So why not put all cats on a prescription kidney diet regularly? Stewart answers, “There’s no evidence that they prevent disease from occurring in cats without renal disease, and they are more expensive than regular store foods.”
Cats with kidney disease should be checked by a veterinarian, have blood work and urine tested, and should have their blood pressure measured every 3-4 months.
One can’t over stress the importance of a yearly exam and bloodwork in the older cat. You might be surprised with what you find. A coworker named Sara recently asked me for behavior advice regarding her 11-year-old cat that had suddenly started urinating outside the box. Generally this type of behavior is related to stress, change in routine, poor box cleaning, or other behavioral and environmental issues. But when it occurs suddenly in an older cat with no obvious environmental change, a thorough exam and bloodwork are the first steps. Within a day, we had the answer. Sara’s cat had hyperthyroidism, the most common endocrine disease in the older cat.
Hyperthyroidism is basically an enlarged, overactive thyroid gland. Like kidney disease, it can cause increased water intake and weight loss, but, unlike kidney disease, these cats tend to be ravenous. Some cats can also present as being highly agitated, grumpy, or mean. These signs were more common a decade ago when veterinarians weren’t catching the disease so soon. Says Stewart, “Now we catch them when their thyroid hormone levels are 5-7 units rather than in the 15 range like we saw 15 years ago.” On physical examination, the veterinarian may be able to feel enlarged glands running along the trachea, or windpipe.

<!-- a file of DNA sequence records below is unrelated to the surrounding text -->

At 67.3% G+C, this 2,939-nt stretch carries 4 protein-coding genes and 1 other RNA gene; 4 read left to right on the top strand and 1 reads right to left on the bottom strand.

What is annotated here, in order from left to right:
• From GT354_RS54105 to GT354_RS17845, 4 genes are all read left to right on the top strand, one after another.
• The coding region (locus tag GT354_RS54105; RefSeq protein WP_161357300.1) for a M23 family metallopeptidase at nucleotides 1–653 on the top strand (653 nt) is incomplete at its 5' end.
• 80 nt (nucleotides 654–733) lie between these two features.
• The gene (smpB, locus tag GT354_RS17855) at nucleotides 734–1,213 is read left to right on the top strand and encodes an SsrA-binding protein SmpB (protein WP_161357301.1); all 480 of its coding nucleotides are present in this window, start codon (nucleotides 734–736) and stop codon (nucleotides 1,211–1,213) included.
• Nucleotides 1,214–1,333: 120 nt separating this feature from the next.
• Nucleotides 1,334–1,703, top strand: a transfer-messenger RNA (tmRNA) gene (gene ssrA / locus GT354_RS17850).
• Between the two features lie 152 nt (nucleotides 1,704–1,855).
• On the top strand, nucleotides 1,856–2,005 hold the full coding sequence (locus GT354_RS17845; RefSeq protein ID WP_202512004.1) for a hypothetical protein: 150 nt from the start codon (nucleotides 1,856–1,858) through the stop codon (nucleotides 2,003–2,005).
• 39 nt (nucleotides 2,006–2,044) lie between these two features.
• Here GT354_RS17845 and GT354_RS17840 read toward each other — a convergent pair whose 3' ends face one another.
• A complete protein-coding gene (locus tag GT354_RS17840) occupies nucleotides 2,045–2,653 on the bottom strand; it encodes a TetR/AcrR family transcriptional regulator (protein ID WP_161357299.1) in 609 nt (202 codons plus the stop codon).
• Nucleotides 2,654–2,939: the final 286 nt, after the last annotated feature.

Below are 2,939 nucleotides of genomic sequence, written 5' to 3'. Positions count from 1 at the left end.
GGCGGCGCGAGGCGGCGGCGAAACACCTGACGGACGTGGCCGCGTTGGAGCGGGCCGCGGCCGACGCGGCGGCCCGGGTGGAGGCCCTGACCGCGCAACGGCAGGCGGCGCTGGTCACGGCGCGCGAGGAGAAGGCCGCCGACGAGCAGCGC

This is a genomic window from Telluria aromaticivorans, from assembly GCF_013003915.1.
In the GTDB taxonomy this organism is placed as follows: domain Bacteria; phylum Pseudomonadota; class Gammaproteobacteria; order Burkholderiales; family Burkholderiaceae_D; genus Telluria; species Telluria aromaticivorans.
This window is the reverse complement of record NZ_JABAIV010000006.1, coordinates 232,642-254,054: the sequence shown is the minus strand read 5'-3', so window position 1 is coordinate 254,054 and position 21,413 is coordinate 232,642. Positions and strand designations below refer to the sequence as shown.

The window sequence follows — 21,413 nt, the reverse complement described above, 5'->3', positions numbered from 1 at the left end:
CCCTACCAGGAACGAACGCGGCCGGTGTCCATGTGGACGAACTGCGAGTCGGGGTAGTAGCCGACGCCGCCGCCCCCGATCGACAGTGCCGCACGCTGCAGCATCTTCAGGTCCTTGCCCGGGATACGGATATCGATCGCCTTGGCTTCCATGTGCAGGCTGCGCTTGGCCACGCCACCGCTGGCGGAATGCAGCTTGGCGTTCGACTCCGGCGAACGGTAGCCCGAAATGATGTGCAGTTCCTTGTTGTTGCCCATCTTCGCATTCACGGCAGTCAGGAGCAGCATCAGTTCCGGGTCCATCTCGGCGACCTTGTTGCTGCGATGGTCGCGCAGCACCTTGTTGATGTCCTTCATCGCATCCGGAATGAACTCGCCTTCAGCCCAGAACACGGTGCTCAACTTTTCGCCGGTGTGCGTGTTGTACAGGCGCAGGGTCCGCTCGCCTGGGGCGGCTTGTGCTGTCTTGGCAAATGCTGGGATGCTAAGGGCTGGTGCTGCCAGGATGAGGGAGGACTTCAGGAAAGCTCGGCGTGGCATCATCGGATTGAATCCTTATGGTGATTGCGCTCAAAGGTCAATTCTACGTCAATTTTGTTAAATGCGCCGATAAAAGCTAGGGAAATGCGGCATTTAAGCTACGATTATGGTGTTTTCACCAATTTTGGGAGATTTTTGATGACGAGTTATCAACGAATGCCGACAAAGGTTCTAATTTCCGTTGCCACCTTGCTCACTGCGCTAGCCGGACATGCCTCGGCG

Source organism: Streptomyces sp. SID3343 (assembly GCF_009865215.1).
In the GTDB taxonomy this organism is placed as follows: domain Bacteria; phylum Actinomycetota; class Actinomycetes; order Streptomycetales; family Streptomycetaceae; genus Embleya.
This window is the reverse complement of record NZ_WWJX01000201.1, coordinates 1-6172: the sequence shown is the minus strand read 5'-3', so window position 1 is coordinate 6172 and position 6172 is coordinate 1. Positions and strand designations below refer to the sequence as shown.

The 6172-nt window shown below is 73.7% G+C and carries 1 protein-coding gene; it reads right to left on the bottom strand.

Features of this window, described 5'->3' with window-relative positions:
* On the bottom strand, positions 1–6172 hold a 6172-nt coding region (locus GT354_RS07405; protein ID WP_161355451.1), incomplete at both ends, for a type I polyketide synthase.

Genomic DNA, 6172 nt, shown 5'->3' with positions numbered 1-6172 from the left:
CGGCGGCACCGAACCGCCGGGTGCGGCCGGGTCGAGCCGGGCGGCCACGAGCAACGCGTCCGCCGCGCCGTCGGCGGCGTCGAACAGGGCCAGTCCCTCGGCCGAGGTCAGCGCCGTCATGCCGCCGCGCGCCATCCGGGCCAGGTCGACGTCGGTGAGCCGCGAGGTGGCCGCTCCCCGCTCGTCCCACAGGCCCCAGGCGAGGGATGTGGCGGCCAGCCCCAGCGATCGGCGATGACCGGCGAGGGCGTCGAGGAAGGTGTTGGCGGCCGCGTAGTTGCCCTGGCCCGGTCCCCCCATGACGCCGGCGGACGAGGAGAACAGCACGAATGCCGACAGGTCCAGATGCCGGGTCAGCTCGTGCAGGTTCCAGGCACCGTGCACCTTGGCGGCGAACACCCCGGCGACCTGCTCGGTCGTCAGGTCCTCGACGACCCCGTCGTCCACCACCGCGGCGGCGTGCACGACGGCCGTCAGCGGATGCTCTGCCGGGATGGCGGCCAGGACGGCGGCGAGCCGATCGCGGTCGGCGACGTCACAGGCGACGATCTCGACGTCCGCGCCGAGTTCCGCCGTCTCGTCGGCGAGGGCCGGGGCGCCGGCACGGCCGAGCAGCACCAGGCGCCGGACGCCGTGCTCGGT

Untreated hyperthyroidism can be lethal since it’s associated with elevated heart rate and abnormal rhythms. Additionally the ensuing hypertension can cause other important physiologic changes. Fortunately, the disorder is straightforward to treat. One can choose either a daily pill to keep the thyroid gland in check for the rest of the cat’s life or irradiation of the enlarged glands. Sara chose daily pills for her cat—a much simpler solution than the behavioral modification and detective work that might have been required, instead, had the problem been purely behavioral. For cats that don’t easily take their pills, clients can use various methods to trick them into taking it or they can train the cat to enjoy receiving medications.
For dogs, growing old comes with its issues too.